New research from Totaljobs has revealed that many workers aged over 50 are being deprived of career opportunities.
In the survey, conducted in partnership with recruitment firm Robert Walters, 72% of over 50s felt that their current employer was restricting their career growth.
About a third of workers will be over the age of 50 by 2020, while nearly a quarter of the UK population will be aged 65 or over within two decades.
With this being such a large demographic, it makes good business (and legal) sense for employers to embrace older workers’ experience and skills, and avoid inadvertently discriminating against them. Here are some tips on how to do so.
Training should be available for anyone who wants it without the implication that it is only for certain people, made available in a format accessible to all.
For example, interactive eLearning may be the preferred choice for younger employees. However, older employees may respond better to more traditional methods, such as printed slides. Try to make provisions to provide different formats.
Don’t assume that older employees won’t be interested in learning new skills. The survey found that of those who have had access to training, 90% have undertaken it, showing that those in their fifties are willing to learn when given the opportunity.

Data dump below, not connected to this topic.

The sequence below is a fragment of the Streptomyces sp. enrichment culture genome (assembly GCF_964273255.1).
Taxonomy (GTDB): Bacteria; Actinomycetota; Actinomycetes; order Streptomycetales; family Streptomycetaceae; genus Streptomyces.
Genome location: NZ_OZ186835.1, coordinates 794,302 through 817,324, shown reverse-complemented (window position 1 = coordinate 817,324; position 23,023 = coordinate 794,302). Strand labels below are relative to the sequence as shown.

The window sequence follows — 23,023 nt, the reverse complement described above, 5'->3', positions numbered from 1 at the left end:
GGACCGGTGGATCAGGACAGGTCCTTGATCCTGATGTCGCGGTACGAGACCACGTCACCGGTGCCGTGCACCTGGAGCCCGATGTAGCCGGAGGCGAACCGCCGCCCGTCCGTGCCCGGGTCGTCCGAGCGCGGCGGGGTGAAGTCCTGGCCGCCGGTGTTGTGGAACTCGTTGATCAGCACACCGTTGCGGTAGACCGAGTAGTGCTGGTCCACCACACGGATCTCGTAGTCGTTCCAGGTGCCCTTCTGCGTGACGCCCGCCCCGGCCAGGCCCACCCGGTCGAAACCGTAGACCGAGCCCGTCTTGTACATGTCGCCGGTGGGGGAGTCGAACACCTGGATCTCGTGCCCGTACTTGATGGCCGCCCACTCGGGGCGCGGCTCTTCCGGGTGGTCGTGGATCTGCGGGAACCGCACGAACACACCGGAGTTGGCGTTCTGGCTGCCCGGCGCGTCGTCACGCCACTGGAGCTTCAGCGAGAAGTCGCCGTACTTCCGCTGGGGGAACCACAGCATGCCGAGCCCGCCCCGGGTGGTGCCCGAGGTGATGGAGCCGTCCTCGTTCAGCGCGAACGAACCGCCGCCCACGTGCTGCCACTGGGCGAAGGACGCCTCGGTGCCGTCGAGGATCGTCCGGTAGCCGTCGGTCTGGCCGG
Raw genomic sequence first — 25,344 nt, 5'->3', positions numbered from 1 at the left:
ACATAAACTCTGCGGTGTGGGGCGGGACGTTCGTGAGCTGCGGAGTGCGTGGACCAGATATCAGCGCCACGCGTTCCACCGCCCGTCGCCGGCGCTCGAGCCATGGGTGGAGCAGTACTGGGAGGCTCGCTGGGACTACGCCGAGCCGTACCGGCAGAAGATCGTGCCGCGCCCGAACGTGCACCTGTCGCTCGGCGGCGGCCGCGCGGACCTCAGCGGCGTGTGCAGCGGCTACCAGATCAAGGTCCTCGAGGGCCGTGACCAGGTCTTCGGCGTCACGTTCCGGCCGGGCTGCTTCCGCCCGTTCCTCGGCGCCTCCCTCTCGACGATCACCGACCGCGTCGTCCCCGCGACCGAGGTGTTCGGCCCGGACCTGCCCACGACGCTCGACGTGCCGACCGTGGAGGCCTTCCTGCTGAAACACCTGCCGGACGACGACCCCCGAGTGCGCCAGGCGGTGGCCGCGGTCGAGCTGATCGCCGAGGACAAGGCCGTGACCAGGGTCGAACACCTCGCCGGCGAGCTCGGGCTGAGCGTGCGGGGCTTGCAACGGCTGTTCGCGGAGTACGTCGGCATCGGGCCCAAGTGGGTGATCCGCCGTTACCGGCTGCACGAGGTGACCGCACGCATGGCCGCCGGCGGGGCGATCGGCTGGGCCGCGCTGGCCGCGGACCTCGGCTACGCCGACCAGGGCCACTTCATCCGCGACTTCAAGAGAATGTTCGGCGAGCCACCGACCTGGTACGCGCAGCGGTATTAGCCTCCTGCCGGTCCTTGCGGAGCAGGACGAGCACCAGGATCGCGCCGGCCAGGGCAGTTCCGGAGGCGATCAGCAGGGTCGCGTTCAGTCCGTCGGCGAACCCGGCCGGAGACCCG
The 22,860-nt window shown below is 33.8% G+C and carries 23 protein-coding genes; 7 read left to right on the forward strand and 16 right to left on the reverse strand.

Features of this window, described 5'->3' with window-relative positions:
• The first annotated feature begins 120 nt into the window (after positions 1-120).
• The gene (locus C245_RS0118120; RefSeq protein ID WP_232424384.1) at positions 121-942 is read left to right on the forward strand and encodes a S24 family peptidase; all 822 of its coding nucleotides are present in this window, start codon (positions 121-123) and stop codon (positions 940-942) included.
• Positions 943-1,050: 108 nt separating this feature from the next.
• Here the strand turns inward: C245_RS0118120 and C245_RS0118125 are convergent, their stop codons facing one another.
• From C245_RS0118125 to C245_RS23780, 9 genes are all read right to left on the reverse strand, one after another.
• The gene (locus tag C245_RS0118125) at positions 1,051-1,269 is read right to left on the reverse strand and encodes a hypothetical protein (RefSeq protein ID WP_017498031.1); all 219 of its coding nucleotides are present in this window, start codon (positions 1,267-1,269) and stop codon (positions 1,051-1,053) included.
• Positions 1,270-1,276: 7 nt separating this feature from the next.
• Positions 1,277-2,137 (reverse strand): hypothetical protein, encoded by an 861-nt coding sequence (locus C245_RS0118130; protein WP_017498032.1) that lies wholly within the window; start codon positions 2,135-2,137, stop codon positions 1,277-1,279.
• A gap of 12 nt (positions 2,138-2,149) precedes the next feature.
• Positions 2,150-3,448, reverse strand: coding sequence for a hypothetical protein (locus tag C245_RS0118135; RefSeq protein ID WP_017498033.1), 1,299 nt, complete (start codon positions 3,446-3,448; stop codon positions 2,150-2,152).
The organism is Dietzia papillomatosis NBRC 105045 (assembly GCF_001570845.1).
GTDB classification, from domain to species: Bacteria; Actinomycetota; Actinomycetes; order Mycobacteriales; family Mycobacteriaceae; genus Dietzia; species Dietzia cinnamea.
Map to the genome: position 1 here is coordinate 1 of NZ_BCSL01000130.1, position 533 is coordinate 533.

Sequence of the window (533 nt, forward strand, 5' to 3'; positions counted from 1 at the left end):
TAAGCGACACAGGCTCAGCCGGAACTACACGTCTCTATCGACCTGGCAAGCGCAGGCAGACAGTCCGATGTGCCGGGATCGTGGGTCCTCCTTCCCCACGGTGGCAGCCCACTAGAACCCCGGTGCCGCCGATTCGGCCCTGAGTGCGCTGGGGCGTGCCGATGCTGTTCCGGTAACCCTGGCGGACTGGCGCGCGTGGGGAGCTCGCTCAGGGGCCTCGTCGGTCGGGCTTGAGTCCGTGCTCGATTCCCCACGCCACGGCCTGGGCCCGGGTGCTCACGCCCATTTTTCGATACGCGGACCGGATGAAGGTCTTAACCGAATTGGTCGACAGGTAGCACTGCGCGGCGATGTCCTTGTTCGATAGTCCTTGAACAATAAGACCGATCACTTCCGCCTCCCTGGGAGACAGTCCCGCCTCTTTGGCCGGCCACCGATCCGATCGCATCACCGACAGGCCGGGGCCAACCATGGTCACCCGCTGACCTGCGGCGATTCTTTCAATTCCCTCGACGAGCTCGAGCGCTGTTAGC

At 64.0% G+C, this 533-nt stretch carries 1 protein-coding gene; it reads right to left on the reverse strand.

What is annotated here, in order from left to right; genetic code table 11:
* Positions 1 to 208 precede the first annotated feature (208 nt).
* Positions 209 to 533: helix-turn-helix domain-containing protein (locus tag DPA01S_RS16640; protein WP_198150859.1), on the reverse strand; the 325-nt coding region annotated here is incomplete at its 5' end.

Promote flexible working
Research suggests women tend to be hardest hit by the lack of flexibility offered by companies for older workers, when many people over the age of 50 need to reduce their working hours to care for loved ones.
Employers can be proactive and embrace flexible working from management level downwards. This will show that working flexibly will be considered if requested.
Review your recruitment process
It can be surprisingly easy to accidentally discriminate during the recruitment process. Be careful with the words you use in job advertisements – don’t advertise for a “recent graduate” or for someone with “youthful enthusiasm” – simply state what the job requires.
Also be careful of where you advertise. For example, posting a job on social media alone could be considered discriminatory against older jobseekers due to the demographic of social media users being generally younger.
Introduce equality and anti-discrimination policies
Such policies should clearly state the organisation’s aim to provide a workplace where discrimination, bullying and harassment will not be tolerated and outline a commitment to adhering to the terms of the Equality Act 2010.
The policy should be communicated to all members of staff, so everyone is aware of what is and isn’t acceptable. Regular staff training will also educate both managers and employees on their roles and responsibilities in making the policy work effectively.